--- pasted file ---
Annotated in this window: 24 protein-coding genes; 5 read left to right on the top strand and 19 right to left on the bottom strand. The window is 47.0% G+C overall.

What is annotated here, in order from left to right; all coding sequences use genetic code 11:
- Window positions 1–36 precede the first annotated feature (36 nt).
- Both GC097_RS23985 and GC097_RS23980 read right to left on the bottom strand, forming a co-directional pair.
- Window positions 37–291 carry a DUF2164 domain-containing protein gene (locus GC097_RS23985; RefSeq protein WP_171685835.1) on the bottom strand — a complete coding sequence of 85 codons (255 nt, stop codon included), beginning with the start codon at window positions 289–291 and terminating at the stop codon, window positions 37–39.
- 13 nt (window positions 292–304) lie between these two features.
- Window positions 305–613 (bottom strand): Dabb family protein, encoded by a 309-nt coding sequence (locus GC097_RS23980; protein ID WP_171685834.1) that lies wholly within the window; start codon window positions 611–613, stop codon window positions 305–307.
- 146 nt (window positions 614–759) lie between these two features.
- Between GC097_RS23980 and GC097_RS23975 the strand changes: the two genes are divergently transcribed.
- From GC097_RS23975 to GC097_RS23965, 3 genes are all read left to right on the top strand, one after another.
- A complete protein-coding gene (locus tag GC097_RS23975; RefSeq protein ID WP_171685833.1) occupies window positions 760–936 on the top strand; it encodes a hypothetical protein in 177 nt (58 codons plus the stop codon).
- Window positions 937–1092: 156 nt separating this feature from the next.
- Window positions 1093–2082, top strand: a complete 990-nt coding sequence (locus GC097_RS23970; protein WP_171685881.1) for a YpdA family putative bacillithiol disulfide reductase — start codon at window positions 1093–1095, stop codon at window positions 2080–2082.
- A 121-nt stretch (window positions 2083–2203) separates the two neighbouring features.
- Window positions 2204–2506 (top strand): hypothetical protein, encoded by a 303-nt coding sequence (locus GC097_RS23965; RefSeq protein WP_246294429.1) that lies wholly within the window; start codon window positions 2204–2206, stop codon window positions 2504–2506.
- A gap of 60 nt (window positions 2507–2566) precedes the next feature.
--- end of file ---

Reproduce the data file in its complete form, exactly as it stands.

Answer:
Annotated in this window: 24 protein-coding genes; 5 read left to right on the top strand and 19 right to left on the bottom strand. The window is 47.0% G+C overall.

What is annotated here, in order from left to right; all coding sequences use genetic code 11:
- Window positions 1–36 precede the first annotated feature (36 nt).
- Both GC097_RS23985 and GC097_RS23980 read right to left on the bottom strand, forming a co-directional pair.
- Window positions 37–291 carry a DUF2164 domain-containing protein gene (locus GC097_RS23985; RefSeq protein WP_171685835.1) on the bottom strand — a complete coding sequence of 85 codons (255 nt, stop codon included), beginning with the start codon at window positions 289–291 and terminating at the stop codon, window positions 37–39.
- 13 nt (window positions 292–304) lie between these two features.
- Window positions 305–613 (bottom strand): Dabb family protein, encoded by a 309-nt coding sequence (locus GC097_RS23980; protein ID WP_171685834.1) that lies wholly within the window; start codon window positions 611–613, stop codon window positions 305–307.
- 146 nt (window positions 614–759) lie between these two features.
- Between GC097_RS23980 and GC097_RS23975 the strand changes: the two genes are divergently transcribed.
- From GC097_RS23975 to GC097_RS23965, 3 genes are all read left to right on the top strand, one after another.
- A complete protein-coding gene (locus tag GC097_RS23975; RefSeq protein ID WP_171685833.1) occupies window positions 760–936 on the top strand; it encodes a hypothetical protein in 177 nt (58 codons plus the stop codon).
- Window positions 937–1092: 156 nt separating this feature from the next.
- Window positions 1093–2082, top strand: a complete 990-nt coding sequence (locus GC097_RS23970; protein WP_171685881.1) for a YpdA family putative bacillithiol disulfide reductase — start codon at window positions 1093–1095, stop codon at window positions 2080–2082.
- A 121-nt stretch (window positions 2083–2203) separates the two neighbouring features.
- Window positions 2204–2506 (top strand): hypothetical protein, encoded by a 303-nt coding sequence (locus GC097_RS23965; RefSeq protein WP_246294429.1) that lies wholly within the window; start codon window positions 2204–2206, stop codon window positions 2504–2506.
- A gap of 60 nt (window positions 2507–2566) precedes the next feature.